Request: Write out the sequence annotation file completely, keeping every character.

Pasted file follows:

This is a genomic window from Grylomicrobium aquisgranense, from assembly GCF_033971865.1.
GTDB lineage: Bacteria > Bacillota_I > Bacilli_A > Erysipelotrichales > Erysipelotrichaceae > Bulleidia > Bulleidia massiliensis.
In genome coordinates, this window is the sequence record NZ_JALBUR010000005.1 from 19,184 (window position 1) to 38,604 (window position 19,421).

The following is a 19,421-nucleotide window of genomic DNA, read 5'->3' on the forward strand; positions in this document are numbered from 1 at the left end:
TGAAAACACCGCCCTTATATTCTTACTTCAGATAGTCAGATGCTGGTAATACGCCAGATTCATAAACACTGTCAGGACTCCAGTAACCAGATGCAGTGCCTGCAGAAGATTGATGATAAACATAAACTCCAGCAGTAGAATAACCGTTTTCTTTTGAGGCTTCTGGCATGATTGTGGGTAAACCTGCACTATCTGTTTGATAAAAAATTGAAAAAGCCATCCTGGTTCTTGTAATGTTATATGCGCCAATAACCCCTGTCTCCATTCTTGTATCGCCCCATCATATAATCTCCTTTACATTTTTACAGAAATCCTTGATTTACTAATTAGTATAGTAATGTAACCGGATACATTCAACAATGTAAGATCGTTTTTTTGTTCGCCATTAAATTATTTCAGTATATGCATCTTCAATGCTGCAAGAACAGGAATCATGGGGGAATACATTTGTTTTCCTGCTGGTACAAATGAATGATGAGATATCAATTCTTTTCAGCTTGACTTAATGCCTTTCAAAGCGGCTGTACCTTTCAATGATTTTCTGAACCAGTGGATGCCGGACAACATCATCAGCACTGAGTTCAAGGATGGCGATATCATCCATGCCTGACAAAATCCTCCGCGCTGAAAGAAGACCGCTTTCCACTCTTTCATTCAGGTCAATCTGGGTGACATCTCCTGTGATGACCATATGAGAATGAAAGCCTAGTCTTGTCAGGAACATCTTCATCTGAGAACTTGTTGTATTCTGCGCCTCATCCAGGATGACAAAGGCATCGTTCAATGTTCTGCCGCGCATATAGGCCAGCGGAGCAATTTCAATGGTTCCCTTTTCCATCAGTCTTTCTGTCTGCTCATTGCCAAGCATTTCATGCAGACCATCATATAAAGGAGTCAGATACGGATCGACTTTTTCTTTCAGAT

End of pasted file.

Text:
This is a genomic window from Grylomicrobium aquisgranense, from assembly GCF_033971865.1.
GTDB lineage: Bacteria > Bacillota_I > Bacilli_A > Erysipelotrichales > Erysipelotrichaceae > Bulleidia > Bulleidia massiliensis.
In genome coordinates, this window is the sequence record NZ_JALBUR010000005.1 from 19,184 (window position 1) to 38,604 (window position 19,421).

The following is a 19,421-nucleotide window of genomic DNA, read 5'->3' on the forward strand; positions in this document are numbered from 1 at the left end:
TGAAAACACCGCCCTTATATTCTTACTTCAGATAGTCAGATGCTGGTAATACGCCAGATTCATAAACACTGTCAGGACTCCAGTAACCAGATGCAGTGCCTGCAGAAGATTGATGATAAACATAAACTCCAGCAGTAGAATAACCGTTTTCTTTTGAGGCTTCTGGCATGATTGTGGGTAAACCTGCACTATCTGTTTGATAAAAAATTGAAAAAGCCATCCTGGTTCTTGTAATGTTATATGCGCCAATAACCCCTGTCTCCATTCTTGTATCGCCCCATCATATAATCTCCTTTACATTTTTACAGAAATCCTTGATTTACTAATTAGTATAGTAATGTAACCGGATACATTCAACAATGTAAGATCGTTTTTTTGTTCGCCATTAAATTATTTCAGTATATGCATCTTCAATGCTGCAAGAACAGGAATCATGGGGGAATACATTTGTTTTCCTGCTGGTACAAATGAATGATGAGATATCAATTCTTTTCAGCTTGACTTAATGCCTTTCAAAGCGGCTGTACCTTTCAATGATTTTCTGAACCAGTGGATGCCGGACAACATCATCAGCACTGAGTTCAAGGATGGCGATATCATCCATGCCTGACAAAATCCTCCGCGCTGAAAGAAGACCGCTTTCCACTCTTTCATTCAGGTCAATCTGGGTGACATCTCCTGTGATGACCATATGAGAATGAAAGCCTAGTCTTGTCAGGAACATCTTCATCTGAGAACTTGTTGTATTCTGCGCCTCATCCAGGATGACAAAGGCATCGTTCAATGTTCTGCCGCGCATATAGGCCAGCGGAGCAATTTCAATGGTTCCCTTTTCCATCAGTCTTTCTGTCTGCTCATTGCCAAGCATTTCATGCAGACCATCATATAAAGGAGTCAGATACGGATCGACTTTTTCTTTCAGAT